2. 2. Focus 36 March 2016 linguists — really spend on terminol- ogy, if we consider the productivity level and the strict deadlines that are imposed by the various parties involved in a translation project? From experience we know that translators hardly have the time to quickly click on the concordance option in a computer-aided transla- tion (CAT) tool to browse through the translation memory they were given and add terms with a second click to a given term base. We also know that the exchange of term bases from one CAT tool to another will result in a loss of metadata and cause import problems. In 2007 Erin McKean, a lexicog- rapher and editor for the Oxford American English Dictionary, gave an enthusiastic TED Talk on the joys of lexicography. Her objective was clear even for a layman: the creation of an online dictionary collecting not only all the traditionally accepted words and definitions, but also new words and new uses for old words. The talk became a huge success. McKean heads Wordnik.com, the world’s biggest online English dic- tionary by number of words. Exam- ple sentences are pulled from major news media (such as the Wall Street Journal) and from books available in the public domain (Project Guten- berg and the Internet Archive), as well as from other sources across the web including less conventional ones such as blogs. The website also offers all sorts of information on each word: synonyms, hypernyms, hyponyms, words used in the same context, a reverse dictionary and tags. Of course, there are differences between lexicography and terminol- ogy. One might suffice for all; while the former is descriptive, the latter tends to be more normalizing, if not prescriptive. But Wordnik.com is pointing us in the right direction. Collaborative, cloud-based transla- tion environments that allow the sharing of linguistic data — in the form of translation memories and term bases — coming from all the parties involved in a translation proj- ect are the best way forward. A role for Europe The Old Continent is where stan- dardization was born and is still the translation studies homeland for many research, staffing and resource organizations. And yet, most efforts have been focusing on updating ter- minology and translation standards and issuing new ones, without giving evidence of their actual impact, if any, on the evolution of society. Like translation, terminology is a complex, time-demanding, knowledge- intensivetask,anditcanbehardtoshow its cost effectiveness and attractiveness. Possibly, potential users could benefit from the definition and actual spread- ing of basic criteria and requirements for using terminology and profit from it. Whilewearewriting,acontroversy is raging over the insolvency of four Italian regional banks. Unscrupu- lous staff from these banks allegedly pushed many unknowing customers to buy subordinated bonds. Custom- ers had to sign long contracts written in the typical abstruse language of finance without being provided with any explanations about the nature of the bonds they were buying, and they eventually lost their life’s savings. It would be difficult for anyone to find a comprehensive and yet concise description of what subordinated bonds are, for example. Wikipedia only offers an entry, in English, for “subordinated debt,” with the equiva- lent, in Italian, of debito non garantito (junior debt) containing a reference to an obscure credito chirografario (unse- cured debt). Forget InterActive Terminology for Europe (IATE), the interinstitu- tional terminology database of the European Union (EU) administered by the Terminology Coordination Unit (TermCoord) of the Directorate- General for Translation (DG TRAD) of the European Parliament. It has three entries for obbligazione sub- ordinata, all marked as reliable, but whose definitions are mostly overlap- ping and inconsistent with standard methodology. This should be solid evidence of the importance of terminology and of terminological resources, not only for translation but for everyday life. In fact, how many nonlinguists — and maybe even linguists — know of the existence of IATE? And yet, this is not an isolated case. Fifteen years ago, at Linate Airport in Milan, Italy, an SAS airliner carrying 110 people collided on take-off with a business jet carrying four people aboard.All114peopleonbothaircrafts were killed, as well as four ground personnel. Investigations identified a number of deficiencies in airport procedures, including violations of International Civil Aviation Organiza- tion regulations on the part of air traffic controllers, ranging from incorrect readbacks to the usage of non-standard phraseology in communications, with a specific irrelevant term — extension — leading to a fatal misunderstanding. Allthiscallsintoquestiontheweight and trustworthiness of terminology standards. We also need to mention that neither the International Orga- nization for Standardization (ISO) nor the other standard-setting bodies provide for any public termbase what- soever. As far as private termbases, a Common Sense Advisory survey revealed that only 41% of localization- mature organizations have some ter- minology management policy in place, almost solely translation-oriented. Tenyearsago,inanarticleinvolume 13 issue 3 of KMWorld titled "The high cost of not finding information," Susan Feldman reported that in 2001, the International Data Corporation (IDC) began to gather data on the costs an organization has to face when it doesn’t find the information it needs. IDC’s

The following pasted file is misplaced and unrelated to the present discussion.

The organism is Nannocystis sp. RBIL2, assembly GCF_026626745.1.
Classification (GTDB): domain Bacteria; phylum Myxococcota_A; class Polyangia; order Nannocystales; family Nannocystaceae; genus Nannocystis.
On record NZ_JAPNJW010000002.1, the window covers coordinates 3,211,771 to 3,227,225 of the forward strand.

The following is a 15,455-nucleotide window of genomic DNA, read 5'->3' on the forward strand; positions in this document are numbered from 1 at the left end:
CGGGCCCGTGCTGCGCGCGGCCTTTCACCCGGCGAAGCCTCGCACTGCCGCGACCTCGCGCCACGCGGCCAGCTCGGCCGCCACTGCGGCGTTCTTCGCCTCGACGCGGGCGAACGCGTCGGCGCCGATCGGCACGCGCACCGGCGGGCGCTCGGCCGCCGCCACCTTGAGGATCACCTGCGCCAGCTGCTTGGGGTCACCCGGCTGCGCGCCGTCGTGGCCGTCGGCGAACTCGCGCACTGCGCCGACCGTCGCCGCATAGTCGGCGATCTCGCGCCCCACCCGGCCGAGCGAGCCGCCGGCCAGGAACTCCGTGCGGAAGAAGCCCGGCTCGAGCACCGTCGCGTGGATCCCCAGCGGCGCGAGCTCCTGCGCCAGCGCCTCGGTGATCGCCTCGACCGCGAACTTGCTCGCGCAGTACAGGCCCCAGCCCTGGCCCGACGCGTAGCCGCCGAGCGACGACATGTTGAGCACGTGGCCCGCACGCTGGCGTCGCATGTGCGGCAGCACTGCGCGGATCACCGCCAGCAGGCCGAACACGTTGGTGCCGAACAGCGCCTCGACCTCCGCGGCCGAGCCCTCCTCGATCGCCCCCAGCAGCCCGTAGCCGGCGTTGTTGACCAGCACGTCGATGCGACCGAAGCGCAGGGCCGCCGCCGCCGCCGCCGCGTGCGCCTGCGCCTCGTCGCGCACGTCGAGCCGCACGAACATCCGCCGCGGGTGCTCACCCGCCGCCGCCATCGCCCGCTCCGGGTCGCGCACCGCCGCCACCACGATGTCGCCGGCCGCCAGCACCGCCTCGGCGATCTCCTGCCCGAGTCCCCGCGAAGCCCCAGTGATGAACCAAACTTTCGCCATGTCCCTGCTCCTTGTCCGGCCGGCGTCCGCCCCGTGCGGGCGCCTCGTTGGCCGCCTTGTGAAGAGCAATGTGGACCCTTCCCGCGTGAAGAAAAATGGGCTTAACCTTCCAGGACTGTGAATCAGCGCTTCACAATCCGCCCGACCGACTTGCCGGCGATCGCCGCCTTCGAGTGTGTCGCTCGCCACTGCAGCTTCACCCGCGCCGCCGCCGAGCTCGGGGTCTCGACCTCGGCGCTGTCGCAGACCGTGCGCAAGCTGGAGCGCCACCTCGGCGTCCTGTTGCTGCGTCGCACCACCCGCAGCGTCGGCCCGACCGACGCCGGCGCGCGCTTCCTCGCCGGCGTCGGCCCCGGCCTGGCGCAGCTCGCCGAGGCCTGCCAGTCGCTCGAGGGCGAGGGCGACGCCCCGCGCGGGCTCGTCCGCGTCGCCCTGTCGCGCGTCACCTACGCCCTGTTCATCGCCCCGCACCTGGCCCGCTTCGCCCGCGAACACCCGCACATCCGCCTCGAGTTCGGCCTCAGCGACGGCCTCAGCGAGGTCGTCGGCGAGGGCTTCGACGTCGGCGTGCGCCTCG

3. 3. Focus 37March 2016 study showed that knowledge workers spent 15% to 35% of their time search- ing for information, that searches were successfully completed 50% of the time or less, and that only 21% of workers found the information they needed 85% to 100% of the time. The time spent looking for information and not finding it cost an organization a total of $6 million a year, not including oppor- tunity costs or the costs of reworking the existing information that could not be located. The cost of reworking the information that was not found cost that organization a further $12 million a year (15% of time spent in duplicating existing information). The opportunity cost of not locating and retrieving information amounted to more than $15 million per year. Also, in a study for the EU-funded MULTIDOC project in 2010, Jörg Schütz and Rita Nübel claimed that terminology has a cost multiplier of ten for localization and of 20 for maintenance. Terminology management can be extremely costly in the short term, especially for a localization- negligent organization. According to a JD Edwards study presented at the TAMA conference in Antwerp in February 2001, one terminological entry has a cost of $150.00. Many potential terminology users are possibly not very interested in standards, but have an interest in the associate terminology. Of the hun- dreds of standards available at ISO and regional standards bodies, more than half contain terminology. This could then be harmonized, structured and made publicly and freely available. In November, the European Asso- ciation for Terminology will celebrate its 20th anniversary in the historical first hemicycle of the European Parlia- ment with a flashback on the activity in terminology during the past 20 years. At the event, a prize will be awarded for the best thesis on terminology. Rather than financing mammoth Directorate General for Translation (DGT)-oriented educational pro- grams with the typical EU regulatory aim (have you ever heard of the bendy banana law?), the DGT could fund a program for the consolidation of the many dust-collecting terminological archives scattered all along the Old Continent in its innumerable universi- ties. This program could be entrusted to a pool of outstanding graduates from the universities feeding the ranks of underpaid DGT interns. Futurists, visionaries and wishful thinkers In the last two decades, the ability of effectively using and integrating a wide range of software tools forming the typical translator’s toolbox has become pivotal.Today,translatingislessaques- tion of language knowledge and more one of knowing how to use it and the right tools to exploit it. The integration of machine translation (MT) into the now widespread, comprehensive and increasingly mundane translation tools is making MT and post-editing part of a translator’s daily job. The last year marked the final statement for data as the lifeline of our online existence. With hardware increasingly being commoditized and software simply a click away, data is gold. Machine learning technologies are revolutionizing everything, from image recognition to voice transcrip- tiontoMT.Thesetechnologiesrequire massive amounts of training data. Translators will have to be able to build parallel corpora, produce, access anduse(big)data,processunstructured dataset to mine, as well as produce and manage rich terminology data. Terabytes of translation data are produced in Europe alone every year. But, as Andrew Joscelyne and Anna Samiotou recently explained in the “TAUS Translation Data Landscape Report,” data sources are heteroge- neous and unbalanced, and private owners can be reluctant to give their translationdataforfreeoreventoopen source it. Traditional public sources of translation data are no longer enough. Incentives are necessary for a transla- tion open data project in order to prevent any conflicts of interests. [M] www.hansemeug.com ISO17100 Certified by LICS ISO 9001:2008 Certified by CERMET